Back in the day, Bonnie Tyler channeled Rod Stewart and made an impassioned plea via her song, “Holding Out For A Hero”. If ever horse racing needed a theme song, this is it- a sport sorely lacking in heroes, and, at least in one racing jurisdiction that doesn’t need any introduction, where, yes, it’s being crippled by its fair share of villains, a rabid racing media keeps pummelling what it should be supporting every chance it gets. With friends like these who needs heroes?
America has the great American Pharoah, and, with him, the team of jockey Victor Espinoza, and the “dispirate popularity” of trainer Bob Baffert and owner/breeder Ahmed Zayat- and son Justin enjoying the ride that’s come along.
The Triple Crown winner is a rightful hero, and as long as all the media space devoted to him doesn’t quickly dissipate into corny, over-the-top hype, this particular bandwagon looks to have a reasonably long run before the wheels start to fall off. But that eventual fade to black is to be expected.
Over the years, the racing world has seen such greats as Phar Lap, Secretariat, Seabiscuit, Kingston Town, Black Caviar, Deep Impact, Frankel, Silent Witness etc. But, as the history has proven, that was then, this is now, and one is only as good as their last hit. Or win.
American Pharoah apart, who and what and where are today’s racing heroes? Where is today’s Lester Piggott, Steve Cauthen, George Moore, Pat Eddery, Michael Kinane, Brent Thomson, the young Frankie Dettori etc? Or, are these great riders just that- great riders with no star appeal? Ryan Moore, Christophe Soumillon and Joao Moreira are brilliant jockeys and Frankie Dettori is as relevant as ever to those who follow racing in Europe, but are they hero material? Or COULD they be if properly marketed?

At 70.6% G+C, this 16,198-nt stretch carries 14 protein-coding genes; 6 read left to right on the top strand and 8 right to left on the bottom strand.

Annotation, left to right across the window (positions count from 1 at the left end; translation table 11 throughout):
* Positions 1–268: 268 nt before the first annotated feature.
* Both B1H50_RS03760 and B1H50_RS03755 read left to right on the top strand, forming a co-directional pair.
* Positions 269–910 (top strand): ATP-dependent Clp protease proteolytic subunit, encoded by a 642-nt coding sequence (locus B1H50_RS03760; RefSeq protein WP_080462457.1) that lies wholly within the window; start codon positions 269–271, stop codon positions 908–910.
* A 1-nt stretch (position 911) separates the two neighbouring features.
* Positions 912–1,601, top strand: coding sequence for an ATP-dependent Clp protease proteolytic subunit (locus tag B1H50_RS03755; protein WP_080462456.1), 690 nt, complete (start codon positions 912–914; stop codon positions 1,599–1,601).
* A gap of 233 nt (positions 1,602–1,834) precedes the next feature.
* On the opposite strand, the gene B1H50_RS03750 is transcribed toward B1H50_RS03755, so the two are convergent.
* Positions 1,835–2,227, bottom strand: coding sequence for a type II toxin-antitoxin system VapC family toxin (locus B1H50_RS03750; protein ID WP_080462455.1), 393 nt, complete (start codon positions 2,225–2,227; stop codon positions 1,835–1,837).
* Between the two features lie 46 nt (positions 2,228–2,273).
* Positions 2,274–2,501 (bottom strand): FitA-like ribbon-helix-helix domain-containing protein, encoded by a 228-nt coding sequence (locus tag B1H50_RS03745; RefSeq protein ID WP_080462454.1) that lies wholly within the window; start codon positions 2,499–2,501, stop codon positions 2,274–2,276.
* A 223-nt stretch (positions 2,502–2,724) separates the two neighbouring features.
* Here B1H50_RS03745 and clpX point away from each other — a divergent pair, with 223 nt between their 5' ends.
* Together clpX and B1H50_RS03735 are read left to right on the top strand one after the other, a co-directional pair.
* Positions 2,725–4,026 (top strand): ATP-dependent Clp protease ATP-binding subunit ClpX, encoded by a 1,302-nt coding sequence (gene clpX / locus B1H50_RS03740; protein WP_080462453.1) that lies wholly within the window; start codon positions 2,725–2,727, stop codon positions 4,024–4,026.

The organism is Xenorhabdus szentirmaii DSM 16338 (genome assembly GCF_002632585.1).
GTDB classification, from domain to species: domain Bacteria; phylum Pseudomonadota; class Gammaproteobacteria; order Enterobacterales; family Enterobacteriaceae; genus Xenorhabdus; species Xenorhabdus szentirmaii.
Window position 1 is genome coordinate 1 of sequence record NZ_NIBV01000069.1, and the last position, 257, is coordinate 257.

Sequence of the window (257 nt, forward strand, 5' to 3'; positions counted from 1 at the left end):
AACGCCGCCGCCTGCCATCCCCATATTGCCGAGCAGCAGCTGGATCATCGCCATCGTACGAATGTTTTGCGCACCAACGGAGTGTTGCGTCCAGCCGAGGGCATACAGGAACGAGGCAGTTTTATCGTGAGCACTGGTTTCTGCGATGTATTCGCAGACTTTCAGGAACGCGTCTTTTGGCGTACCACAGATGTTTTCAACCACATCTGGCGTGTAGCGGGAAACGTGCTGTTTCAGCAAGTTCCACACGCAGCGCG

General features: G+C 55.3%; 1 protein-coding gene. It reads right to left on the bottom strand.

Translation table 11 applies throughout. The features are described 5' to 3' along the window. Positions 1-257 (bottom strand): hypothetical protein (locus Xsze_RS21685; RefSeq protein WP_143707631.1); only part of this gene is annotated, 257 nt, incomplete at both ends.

This leads to the question of just how good racing is at marketing itself to its current fan base and tapping into the psyche of those who wouldn’t know know Black Caviar from Russian Beluga and Northern Dancer from Tina Turner’s Private Dancer?
Watching various commercials produced recently by racing clubs- some researched to death, which is always a perilous move in today’s social media-driven world where there are no hard and fast academic rules for anything going viral – they appear woefully off-strategy and seemingly produced for those in charge of the internal approval process. Yes, it’s always safe to preach to the converted. They’re going to pretend to understand and approve ‘cos they don’t know any better.
Most of these people are hopelessly out of touch with anything and everything that’s current along with being outta sync with changing consumer tastes and attitudes.
Of course, this brings up the subject of the wrong people in wrong roles- and why- and the increasingly loud whisper in many industries about the relevance of that cutely named division known as Human Resource. Think about this: What actually makes someone a “human resource” person? A PhD in what? What are the qualifications? Who decides to hire an HR person- and based on what criteria? Do they have a track record of hiring their own- cardboard cut-out likenesses in every way, and with spectacular failures?Could they be a major stumbling block in the progress of an industry?
In the music industry, for example, the power of the HR person has been significantly hobbled in recent years due to some daft recommendations for senior executive positions. In fact, one major music company having recently gone through three different heads of HR in less than two years speaks volumes. This is a role whose effectiveness and track record of success is increasingly declining and finally being rightly scrutinized and questioned as an extravagance companies can’t afford, or, at least, needs to utilise more smartly.
Yet, seeing some of the hires in racing clubs, where, more often than not, the hiring process has meant going to the same old well with the Peter Principle being practiced religiously, and incompetence promoted, the role of the HR person is so powerful, they have a say across areas of business that are way beyond their capabilities and with inevitable consequences of making monumental mistakes, which can set an organization on the back foot for a long time.